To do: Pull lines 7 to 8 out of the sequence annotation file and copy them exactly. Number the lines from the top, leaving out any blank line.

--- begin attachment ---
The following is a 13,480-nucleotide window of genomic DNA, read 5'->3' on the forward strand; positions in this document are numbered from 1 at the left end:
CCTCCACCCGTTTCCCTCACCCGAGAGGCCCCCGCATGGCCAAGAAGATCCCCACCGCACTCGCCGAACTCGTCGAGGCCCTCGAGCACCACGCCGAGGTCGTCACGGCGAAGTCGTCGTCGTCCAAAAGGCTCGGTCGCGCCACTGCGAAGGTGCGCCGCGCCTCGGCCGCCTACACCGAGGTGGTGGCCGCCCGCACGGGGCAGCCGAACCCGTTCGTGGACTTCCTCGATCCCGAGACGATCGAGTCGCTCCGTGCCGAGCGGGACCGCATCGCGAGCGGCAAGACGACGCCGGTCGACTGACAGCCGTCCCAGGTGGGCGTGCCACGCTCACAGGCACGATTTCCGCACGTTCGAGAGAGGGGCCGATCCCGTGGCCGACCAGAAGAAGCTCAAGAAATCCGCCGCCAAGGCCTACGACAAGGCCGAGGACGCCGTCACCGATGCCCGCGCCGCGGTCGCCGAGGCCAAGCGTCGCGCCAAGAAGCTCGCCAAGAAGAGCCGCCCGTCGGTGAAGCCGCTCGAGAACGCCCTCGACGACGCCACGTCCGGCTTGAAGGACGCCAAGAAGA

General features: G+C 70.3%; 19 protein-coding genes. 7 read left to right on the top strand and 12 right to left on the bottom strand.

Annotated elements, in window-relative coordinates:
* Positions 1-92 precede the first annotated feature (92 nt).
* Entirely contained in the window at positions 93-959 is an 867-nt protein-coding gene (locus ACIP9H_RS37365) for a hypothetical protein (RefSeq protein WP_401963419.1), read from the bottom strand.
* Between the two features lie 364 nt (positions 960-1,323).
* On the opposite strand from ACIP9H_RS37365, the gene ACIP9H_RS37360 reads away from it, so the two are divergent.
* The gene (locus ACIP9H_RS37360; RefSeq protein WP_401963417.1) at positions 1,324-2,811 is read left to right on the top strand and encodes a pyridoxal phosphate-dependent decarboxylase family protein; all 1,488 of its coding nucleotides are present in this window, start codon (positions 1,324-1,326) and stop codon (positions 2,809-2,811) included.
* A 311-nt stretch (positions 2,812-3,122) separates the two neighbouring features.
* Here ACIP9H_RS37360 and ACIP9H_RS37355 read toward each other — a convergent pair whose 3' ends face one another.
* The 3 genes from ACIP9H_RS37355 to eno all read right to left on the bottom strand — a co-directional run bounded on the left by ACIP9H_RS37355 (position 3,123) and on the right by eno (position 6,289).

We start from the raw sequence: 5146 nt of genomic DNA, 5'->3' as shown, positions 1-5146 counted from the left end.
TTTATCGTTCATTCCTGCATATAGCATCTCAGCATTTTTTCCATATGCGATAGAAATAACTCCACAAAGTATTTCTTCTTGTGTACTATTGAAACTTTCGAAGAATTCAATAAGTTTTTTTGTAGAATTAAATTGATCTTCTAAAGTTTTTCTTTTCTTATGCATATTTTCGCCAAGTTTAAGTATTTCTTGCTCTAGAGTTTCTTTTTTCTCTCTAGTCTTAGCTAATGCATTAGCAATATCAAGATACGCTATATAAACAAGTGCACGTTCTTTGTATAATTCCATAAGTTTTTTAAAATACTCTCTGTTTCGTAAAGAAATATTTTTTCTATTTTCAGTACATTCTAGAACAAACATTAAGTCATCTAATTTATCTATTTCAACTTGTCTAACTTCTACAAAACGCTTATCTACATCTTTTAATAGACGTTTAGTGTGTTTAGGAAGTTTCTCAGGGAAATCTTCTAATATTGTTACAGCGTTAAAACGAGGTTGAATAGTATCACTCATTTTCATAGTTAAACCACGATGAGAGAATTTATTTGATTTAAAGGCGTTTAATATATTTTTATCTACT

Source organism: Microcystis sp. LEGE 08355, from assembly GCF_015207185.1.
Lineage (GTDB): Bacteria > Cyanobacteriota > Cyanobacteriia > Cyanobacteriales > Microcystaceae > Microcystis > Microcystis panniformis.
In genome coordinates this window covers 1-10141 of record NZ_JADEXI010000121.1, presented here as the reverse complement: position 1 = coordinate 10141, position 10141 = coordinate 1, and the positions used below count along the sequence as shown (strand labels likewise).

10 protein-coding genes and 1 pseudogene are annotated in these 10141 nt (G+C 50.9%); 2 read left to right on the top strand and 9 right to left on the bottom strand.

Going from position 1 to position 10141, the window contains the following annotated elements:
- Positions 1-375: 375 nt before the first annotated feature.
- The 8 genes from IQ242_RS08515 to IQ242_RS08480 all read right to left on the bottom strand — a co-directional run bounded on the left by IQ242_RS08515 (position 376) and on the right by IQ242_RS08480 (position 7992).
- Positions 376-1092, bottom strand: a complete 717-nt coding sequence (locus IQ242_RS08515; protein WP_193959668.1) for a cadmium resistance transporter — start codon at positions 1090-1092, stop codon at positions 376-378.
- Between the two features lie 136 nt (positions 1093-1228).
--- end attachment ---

* Between the two features lie 364 nt (positions 960-1,323).
* On the opposite strand from ACIP9H_RS37365, the gene ACIP9H_RS37360 reads away from it, so the two are divergent.